Namibian Financial Institutions Supervisory Authority Engineers v Ritter (I 2239/09) [2010] NAHC 167 (26 October 2010);


Full judgment

CASE NO: I 2239/09


In the matter between:


SUPERVISORY AUTHORITY ENGINEERS ….......................................APPLICANT


RAINER LUDWIG RITTER …...............................................................RESPONDENT


Heard on: 18 January 2010

Delivered on: 26 October 2010


[1 ] This is an application for Rescission of Judgment.

[2] The respondent, Mr. Rainer Ritter, was the Chief Executive officer of the Namibia Financial Institutions Supervisory Services Authority (hereinafter referred to as NAMFISA).

[3] On 10 March 2009 the board of Namfisa suspended Mr. Ritter and notified him that it will institute a disciplinary enquiry against him. The board alleged that he committed various acts of misconduct. The enquiry was set down from 11 to 15 May 2009. On 11 May 2009 the disciplinary enquiry commenced. The next day the lawyers of Mr. Ritter, represented by Adv. Smuts, SC, on the instructions of Kirsten & Company, approached the lawyers of Namfisa represented by Adv. Narib on the instructions of Muluti & Partners with a view to negotiate a settlement. A settlement proposal was made to the lawyers of Namfisa. They in turn communicated that to the board. The board discussed the proposal and rejected it and made a counterproposal. The next day the hearing contuined and the first witness was called to testify. He gave detailed evidence and was also cross-examined at length. That afternoon the lawyers of Mr. Ritter informed the lawyers of Namfisa that their client has accepted the counter offer. Mr. Narib then contacted the board and informed them accordingly. The board convened to discuss same and according to Mr. Ritter and Adv. Smuts, SC, a settlement was reached. That evening Adv. Smuts, SC, phoned Adv. Narib to confirm that a settlement was reached and according to Smuts, SC, Adv. Narib confirmed same.

[4] Mr. Ritter, based on the alleged settlement agreement, issued summons against Namfisa claiming an amount of N$830 000-00. In his particulars of claim he, inter alia, claims that:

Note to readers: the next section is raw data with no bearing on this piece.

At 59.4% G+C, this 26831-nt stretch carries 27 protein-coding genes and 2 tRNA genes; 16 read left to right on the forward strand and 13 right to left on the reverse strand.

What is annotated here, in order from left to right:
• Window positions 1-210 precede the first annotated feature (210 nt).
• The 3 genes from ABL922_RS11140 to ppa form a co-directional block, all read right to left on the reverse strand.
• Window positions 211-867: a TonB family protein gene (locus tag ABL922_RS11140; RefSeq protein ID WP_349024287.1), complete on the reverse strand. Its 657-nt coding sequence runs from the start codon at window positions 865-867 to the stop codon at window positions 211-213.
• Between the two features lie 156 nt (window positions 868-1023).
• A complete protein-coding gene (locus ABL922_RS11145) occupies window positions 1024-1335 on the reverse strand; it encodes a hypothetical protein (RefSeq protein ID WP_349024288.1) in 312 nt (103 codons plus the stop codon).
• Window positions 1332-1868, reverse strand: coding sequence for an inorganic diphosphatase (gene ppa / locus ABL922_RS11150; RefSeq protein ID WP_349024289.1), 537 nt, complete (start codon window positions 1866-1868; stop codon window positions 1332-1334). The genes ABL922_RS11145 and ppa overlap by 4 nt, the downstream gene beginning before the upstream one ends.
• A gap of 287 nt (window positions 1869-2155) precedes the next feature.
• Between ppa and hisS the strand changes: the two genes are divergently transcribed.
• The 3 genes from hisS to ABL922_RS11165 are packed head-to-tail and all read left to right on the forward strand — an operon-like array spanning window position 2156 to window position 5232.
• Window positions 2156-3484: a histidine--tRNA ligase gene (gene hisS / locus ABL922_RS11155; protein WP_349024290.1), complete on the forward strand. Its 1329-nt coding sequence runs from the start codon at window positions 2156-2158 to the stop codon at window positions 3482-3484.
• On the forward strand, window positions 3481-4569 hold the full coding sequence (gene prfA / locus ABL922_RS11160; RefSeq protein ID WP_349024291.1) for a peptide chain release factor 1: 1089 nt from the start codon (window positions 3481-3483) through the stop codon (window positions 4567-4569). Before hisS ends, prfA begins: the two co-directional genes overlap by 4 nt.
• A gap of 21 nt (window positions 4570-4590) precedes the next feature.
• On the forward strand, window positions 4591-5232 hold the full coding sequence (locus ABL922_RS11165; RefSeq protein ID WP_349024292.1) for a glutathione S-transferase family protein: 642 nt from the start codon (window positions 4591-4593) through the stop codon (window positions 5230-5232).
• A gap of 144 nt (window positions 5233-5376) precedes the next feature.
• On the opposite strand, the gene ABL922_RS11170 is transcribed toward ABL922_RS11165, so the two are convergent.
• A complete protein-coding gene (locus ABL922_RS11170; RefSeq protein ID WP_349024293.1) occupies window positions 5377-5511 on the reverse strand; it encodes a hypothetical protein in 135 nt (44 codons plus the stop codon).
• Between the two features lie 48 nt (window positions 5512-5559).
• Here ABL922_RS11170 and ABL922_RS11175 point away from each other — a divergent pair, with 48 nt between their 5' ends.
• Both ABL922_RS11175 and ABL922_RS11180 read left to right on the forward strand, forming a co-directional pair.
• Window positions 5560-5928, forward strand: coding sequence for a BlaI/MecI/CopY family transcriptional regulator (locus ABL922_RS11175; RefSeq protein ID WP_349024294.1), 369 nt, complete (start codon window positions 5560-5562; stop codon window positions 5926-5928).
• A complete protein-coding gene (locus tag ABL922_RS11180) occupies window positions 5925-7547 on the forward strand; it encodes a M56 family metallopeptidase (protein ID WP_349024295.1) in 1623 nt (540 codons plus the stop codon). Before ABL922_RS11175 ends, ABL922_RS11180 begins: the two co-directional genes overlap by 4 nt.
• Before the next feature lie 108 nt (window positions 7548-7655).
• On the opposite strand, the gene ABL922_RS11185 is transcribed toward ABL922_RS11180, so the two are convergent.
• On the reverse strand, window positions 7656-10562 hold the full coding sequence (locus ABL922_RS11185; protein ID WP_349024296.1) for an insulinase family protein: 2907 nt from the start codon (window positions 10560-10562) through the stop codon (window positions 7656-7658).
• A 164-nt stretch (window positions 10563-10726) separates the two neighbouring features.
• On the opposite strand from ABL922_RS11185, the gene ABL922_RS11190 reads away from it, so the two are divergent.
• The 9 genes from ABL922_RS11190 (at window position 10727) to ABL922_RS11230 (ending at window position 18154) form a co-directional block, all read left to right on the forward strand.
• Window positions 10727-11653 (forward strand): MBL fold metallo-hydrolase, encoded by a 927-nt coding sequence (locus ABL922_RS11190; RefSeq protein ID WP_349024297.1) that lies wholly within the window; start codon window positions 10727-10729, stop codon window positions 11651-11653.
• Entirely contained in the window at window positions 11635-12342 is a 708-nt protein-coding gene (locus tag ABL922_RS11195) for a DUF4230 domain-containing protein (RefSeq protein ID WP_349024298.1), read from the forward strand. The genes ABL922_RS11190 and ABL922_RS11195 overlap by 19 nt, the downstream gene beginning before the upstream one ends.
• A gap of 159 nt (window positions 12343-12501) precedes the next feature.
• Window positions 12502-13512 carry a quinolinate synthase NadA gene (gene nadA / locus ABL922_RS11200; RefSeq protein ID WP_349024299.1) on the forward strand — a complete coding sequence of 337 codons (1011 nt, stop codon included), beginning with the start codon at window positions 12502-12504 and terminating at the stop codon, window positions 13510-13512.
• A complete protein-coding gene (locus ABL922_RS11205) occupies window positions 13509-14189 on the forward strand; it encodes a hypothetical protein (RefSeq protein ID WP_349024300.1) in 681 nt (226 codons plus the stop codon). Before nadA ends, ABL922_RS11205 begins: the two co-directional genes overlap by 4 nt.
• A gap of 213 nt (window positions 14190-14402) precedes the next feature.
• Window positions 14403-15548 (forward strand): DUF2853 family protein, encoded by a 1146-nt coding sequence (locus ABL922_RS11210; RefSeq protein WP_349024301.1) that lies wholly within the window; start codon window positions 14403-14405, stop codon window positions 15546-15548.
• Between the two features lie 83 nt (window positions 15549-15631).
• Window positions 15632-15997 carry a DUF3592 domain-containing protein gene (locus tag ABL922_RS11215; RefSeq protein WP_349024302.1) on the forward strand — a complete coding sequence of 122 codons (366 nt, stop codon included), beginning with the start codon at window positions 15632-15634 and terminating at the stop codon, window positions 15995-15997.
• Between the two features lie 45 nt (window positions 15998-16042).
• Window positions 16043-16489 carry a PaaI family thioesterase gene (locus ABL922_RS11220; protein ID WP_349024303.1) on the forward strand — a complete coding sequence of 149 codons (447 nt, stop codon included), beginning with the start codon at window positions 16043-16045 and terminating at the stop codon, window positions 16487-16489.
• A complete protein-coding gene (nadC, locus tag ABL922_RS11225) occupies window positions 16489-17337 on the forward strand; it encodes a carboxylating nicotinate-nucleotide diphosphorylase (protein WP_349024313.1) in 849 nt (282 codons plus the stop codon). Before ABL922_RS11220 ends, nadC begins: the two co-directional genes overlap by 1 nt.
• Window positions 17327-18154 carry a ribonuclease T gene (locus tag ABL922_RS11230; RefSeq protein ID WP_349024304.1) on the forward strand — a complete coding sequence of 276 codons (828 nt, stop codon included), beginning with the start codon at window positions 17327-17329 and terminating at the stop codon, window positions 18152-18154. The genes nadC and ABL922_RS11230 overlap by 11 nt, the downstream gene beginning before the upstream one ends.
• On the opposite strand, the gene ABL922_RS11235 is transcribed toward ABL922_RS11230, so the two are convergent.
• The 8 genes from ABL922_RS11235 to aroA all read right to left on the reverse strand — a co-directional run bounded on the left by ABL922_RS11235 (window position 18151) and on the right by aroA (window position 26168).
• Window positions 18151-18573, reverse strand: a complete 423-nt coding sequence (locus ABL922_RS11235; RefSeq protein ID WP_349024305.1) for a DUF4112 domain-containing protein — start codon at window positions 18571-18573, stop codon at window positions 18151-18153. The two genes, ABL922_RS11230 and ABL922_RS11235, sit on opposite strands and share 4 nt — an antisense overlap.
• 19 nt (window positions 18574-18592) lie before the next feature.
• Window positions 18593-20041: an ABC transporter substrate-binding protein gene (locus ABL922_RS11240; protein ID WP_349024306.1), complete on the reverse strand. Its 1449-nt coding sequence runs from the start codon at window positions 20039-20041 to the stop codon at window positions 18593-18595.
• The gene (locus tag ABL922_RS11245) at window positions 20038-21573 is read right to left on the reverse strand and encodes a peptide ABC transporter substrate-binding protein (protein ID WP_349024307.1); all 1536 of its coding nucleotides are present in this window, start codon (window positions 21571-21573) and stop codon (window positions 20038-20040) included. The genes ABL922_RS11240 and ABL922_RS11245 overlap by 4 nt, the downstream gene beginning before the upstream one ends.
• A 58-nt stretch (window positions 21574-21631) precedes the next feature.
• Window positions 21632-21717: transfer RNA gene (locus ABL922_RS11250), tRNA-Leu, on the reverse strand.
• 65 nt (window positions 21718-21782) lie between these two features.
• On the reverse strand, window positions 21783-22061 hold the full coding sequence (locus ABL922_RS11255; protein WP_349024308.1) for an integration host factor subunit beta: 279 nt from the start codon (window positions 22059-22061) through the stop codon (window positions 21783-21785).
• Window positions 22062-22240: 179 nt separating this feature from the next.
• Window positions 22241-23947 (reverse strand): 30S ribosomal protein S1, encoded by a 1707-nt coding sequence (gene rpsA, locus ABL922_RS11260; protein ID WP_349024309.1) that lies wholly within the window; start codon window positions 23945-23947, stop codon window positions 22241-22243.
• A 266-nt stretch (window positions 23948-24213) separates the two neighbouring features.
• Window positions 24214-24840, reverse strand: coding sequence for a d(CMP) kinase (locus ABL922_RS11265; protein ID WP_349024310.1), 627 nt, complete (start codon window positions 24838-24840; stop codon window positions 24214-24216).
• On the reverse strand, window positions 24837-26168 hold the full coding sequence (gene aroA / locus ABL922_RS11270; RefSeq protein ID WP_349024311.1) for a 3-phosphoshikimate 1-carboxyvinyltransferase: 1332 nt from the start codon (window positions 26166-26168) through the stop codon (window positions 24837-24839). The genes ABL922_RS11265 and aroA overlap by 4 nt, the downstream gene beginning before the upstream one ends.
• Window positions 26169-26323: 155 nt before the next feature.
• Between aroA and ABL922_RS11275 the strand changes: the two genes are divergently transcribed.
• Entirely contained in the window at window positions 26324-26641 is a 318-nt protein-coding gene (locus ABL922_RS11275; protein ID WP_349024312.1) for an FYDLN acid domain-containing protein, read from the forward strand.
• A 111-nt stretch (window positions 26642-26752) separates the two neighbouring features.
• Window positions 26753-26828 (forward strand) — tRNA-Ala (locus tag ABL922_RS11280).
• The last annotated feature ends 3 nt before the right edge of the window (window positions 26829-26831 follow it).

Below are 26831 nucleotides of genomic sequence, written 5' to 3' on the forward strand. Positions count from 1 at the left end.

"The Defendant breached the terms of the settlement agreement on 31 May 2009 by failing to make such payment and furthermore and in any event repudiated such contract by exhibiting a deliberate and unequivocal intention no longer to be bound by it".

[5] Namfisa, represented by Ueitele & Hans Legal Practitioners, filed a notice of intention to defend the action. Mr. Ritter then filed an application for summary judgment. The application was not opposed timeously and summary judgment was granted in his favour. Mr. Uietele then filed an application for rescission of judgment and it was opposed by Mr. Ritter.

[6] When the matter came before me on 18 January 2010, it was to hear arguments on the application for rescission of the summary judgment. Adv. Theo Frank, SC, and Dicks appeared on behalf of Mr. Ritter and Mr. Ueitele on behalf of Namfisa.

[7] Points in limine:

Adv. Frank, SC, raised three points in limine:

Firstly, he objected to the filing of two further affidavits of Lily Brandt (the then acting CEO of NAMFISA) on behalf of Namfisa dated 14 January and 22 February 2010 respectively. Secondly, he also objected to the handing up of Annexure ("SF1") Round Robin Resolution passed by the board of Namfisa). The basis of the objection was that the affidavits and "SF1" were filed out of sequence and out of time and no application was filed to ask the permission of the Court to file them and no condonation application was filed. He referred this Court to the case of Otjozondjupa Regional Council v Dr. Nghifindaka and 2 Others (Case No. LC 1/2009) delivered on 22 July 2009) where Muller J held (at 7-8) that:

"Rule 6(5)(e) provides that only three sets of affidavits; it provides further that: 'the court may in its discretion permit the filing of further affidavits'. The authorities in this regard are clear namely that a further set of affidavits will only be allowed in the discretion of the court. This affidavit cannot just be filed, but the party who wants those affidavits to form part of the record of proceedings must first seek the permission of the court in advance and only if the court allows further affidavits, same may be filed and will then form part of the record. In the unreported judgment of Christine Paulus & 3 others v The Swapo Party and 7 others the following was said at page 9, par. 4: